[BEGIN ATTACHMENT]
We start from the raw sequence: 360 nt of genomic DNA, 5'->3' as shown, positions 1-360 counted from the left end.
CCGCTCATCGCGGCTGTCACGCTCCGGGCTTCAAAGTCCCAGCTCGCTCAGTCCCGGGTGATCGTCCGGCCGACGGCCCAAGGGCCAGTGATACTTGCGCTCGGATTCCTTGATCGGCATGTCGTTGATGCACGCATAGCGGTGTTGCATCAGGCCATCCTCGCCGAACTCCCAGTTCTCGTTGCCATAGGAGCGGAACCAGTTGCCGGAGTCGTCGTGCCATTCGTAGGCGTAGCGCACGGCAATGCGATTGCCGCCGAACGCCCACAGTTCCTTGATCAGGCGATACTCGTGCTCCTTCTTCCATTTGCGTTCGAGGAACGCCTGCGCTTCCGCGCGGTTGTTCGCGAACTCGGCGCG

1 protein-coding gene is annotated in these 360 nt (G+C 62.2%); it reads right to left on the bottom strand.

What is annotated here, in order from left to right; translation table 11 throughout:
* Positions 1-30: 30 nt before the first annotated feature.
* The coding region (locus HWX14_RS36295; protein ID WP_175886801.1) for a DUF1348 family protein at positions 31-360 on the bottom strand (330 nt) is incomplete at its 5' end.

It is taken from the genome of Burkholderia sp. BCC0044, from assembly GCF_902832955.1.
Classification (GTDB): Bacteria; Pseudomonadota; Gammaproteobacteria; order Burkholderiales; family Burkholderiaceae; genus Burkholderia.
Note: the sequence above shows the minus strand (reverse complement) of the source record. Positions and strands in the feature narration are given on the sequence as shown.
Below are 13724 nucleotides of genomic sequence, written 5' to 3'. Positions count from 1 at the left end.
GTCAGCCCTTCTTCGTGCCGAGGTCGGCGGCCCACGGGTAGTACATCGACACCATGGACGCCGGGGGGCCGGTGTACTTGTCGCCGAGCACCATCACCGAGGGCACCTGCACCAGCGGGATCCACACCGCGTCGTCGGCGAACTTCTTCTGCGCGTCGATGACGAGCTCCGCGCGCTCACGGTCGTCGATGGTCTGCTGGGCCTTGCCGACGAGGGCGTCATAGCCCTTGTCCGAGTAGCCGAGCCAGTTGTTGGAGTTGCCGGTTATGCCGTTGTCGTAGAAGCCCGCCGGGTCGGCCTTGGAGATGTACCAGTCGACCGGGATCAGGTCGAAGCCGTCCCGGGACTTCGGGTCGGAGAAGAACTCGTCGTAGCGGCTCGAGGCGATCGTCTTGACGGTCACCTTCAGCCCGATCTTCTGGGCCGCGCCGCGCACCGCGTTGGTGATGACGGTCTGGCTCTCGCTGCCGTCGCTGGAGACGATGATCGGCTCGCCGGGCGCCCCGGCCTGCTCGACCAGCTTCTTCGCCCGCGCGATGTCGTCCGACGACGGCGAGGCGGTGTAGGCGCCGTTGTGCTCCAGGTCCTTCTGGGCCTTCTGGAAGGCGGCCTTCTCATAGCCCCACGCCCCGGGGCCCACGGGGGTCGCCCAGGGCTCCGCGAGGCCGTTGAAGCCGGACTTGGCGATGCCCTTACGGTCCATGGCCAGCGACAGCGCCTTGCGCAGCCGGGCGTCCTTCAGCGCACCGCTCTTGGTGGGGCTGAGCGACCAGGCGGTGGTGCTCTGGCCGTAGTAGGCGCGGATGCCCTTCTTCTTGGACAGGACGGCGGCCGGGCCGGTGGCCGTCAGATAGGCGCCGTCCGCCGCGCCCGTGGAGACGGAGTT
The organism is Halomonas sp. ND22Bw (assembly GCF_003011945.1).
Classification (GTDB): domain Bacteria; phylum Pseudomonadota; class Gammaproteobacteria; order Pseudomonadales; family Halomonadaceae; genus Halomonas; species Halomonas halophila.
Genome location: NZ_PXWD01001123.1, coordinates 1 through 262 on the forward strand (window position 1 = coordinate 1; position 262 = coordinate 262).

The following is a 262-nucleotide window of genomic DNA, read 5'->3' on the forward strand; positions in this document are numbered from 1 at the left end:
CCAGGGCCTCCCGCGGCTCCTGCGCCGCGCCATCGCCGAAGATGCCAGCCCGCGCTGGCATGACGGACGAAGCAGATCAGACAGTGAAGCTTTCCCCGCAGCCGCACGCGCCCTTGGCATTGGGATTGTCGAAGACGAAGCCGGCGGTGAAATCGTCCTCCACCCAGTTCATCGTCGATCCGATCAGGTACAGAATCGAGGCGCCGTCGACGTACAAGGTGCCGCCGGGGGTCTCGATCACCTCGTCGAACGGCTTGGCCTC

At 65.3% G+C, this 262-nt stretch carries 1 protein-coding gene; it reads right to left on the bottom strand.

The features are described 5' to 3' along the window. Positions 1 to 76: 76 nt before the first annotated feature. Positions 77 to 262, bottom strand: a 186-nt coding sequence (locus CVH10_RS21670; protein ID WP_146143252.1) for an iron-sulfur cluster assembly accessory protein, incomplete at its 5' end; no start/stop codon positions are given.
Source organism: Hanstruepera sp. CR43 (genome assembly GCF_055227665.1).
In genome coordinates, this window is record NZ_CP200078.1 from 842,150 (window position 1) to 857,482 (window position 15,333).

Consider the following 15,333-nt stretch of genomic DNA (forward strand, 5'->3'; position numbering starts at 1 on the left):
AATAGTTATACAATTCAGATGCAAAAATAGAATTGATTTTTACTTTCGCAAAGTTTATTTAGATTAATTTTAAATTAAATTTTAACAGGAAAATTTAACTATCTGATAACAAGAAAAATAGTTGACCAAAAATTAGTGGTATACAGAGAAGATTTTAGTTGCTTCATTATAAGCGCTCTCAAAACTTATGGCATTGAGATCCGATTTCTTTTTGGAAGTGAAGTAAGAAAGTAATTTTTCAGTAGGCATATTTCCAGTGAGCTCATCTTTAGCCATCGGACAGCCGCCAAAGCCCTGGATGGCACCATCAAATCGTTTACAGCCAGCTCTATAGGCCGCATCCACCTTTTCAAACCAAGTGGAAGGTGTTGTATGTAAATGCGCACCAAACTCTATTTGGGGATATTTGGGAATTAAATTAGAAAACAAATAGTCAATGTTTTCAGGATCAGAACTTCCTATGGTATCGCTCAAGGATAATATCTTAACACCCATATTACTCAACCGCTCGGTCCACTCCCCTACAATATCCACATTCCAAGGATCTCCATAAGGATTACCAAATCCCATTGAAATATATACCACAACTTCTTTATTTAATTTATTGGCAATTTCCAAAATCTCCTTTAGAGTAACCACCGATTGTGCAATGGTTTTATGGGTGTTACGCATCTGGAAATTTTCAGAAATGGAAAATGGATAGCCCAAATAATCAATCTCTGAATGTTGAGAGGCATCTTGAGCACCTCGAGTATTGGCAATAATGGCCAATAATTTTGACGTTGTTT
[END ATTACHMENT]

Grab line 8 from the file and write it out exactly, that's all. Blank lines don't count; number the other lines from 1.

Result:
Classification (GTDB): Bacteria; Pseudomonadota; Gammaproteobacteria; order Burkholderiales; family Burkholderiaceae; genus Burkholderia.